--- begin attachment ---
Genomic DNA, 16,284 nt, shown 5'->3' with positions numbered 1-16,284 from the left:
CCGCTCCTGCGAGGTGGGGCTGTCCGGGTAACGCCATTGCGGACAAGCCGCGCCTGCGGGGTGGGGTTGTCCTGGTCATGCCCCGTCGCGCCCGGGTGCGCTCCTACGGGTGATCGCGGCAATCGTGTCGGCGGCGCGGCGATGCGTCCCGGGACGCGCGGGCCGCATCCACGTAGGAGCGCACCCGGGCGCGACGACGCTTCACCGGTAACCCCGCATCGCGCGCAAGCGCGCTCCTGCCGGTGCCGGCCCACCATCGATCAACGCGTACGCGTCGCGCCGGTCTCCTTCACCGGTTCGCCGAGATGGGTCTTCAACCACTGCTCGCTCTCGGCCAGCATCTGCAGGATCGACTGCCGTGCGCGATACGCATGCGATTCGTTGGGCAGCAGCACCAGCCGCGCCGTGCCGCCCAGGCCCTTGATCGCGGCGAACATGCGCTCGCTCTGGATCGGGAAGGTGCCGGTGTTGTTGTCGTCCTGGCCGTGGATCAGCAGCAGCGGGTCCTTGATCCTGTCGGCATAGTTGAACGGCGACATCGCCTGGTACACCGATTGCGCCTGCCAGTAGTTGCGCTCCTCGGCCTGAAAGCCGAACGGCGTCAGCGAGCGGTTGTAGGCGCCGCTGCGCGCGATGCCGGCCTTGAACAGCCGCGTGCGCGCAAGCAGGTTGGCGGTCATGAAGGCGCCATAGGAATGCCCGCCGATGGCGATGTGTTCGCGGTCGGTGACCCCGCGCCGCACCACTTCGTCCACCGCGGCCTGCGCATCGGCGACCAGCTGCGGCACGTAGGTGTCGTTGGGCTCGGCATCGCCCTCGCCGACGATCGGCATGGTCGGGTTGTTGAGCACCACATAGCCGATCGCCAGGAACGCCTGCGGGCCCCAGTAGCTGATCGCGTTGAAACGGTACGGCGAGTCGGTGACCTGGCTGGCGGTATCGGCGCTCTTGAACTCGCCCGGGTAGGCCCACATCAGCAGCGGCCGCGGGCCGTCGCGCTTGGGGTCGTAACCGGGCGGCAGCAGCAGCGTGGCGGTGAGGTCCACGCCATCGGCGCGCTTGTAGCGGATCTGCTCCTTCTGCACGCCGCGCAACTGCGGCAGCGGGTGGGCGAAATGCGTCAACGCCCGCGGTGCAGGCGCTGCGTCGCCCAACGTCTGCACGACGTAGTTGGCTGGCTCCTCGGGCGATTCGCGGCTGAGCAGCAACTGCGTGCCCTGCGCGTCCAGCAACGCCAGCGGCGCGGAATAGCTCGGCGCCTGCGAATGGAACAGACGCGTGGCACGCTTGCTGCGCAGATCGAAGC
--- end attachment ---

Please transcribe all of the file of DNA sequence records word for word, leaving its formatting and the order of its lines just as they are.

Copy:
Genomic DNA, 16,284 nt, shown 5'->3' with positions numbered 1-16,284 from the left:
CCGCTCCTGCGAGGTGGGGCTGTCCGGGTAACGCCATTGCGGACAAGCCGCGCCTGCGGGGTGGGGTTGTCCTGGTCATGCCCCGTCGCGCCCGGGTGCGCTCCTACGGGTGATCGCGGCAATCGTGTCGGCGGCGCGGCGATGCGTCCCGGGACGCGCGGGCCGCATCCACGTAGGAGCGCACCCGGGCGCGACGACGCTTCACCGGTAACCCCGCATCGCGCGCAAGCGCGCTCCTGCCGGTGCCGGCCCACCATCGATCAACGCGTACGCGTCGCGCCGGTCTCCTTCACCGGTTCGCCGAGATGGGTCTTCAACCACTGCTCGCTCTCGGCCAGCATCTGCAGGATCGACTGCCGTGCGCGATACGCATGCGATTCGTTGGGCAGCAGCACCAGCCGCGCCGTGCCGCCCAGGCCCTTGATCGCGGCGAACATGCGCTCGCTCTGGATCGGGAAGGTGCCGGTGTTGTTGTCGTCCTGGCCGTGGATCAGCAGCAGCGGGTCCTTGATCCTGTCGGCATAGTTGAACGGCGACATCGCCTGGTACACCGATTGCGCCTGCCAGTAGTTGCGCTCCTCGGCCTGAAAGCCGAACGGCGTCAGCGAGCGGTTGTAGGCGCCGCTGCGCGCGATGCCGGCCTTGAACAGCCGCGTGCGCGCAAGCAGGTTGGCGGTCATGAAGGCGCCATAGGAATGCCCGCCGATGGCGATGTGTTCGCGGTCGGTGACCCCGCGCCGCACCACTTCGTCCACCGCGGCCTGCGCATCGGCGACCAGCTGCGGCACGTAGGTGTCGTTGGGCTCGGCATCGCCCTCGCCGACGATCGGCATGGTCGGGTTGTTGAGCACCACATAGCCGATCGCCAGGAACGCCTGCGGGCCCCAGTAGCTGATCGCGTTGAAACGGTACGGCGAGTCGGTGACCTGGCTGGCGGTATCGGCGCTCTTGAACTCGCCCGGGTAGGCCCACATCAGCAGCGGCCGCGGGCCGTCGCGCTTGGGGTCGTAACCGGGCGGCAGCAGCAGCGTGGCGGTGAGGTCCACGCCATCGGCGCGCTTGTAGCGGATCTGCTCCTTCTGCACGCCGCGCAACTGCGGCAGCGGGTGGGCGAAATGCGTCAACGCCCGCGGTGCAGGCGCTGCGTCGCCCAACGTCTGCACGACGTAGTTGGCTGGCTCCTCGGGCGATTCGCGGCTGAGCAGCAACTGCGTGCCCTGCGCGTCCAGCAACGCCAGCGGCGCGGAATAGCTCGGCGCCTGCGAATGGAACAGACGCGTGGCACGCTTGCTGCGCAGATCGAAGC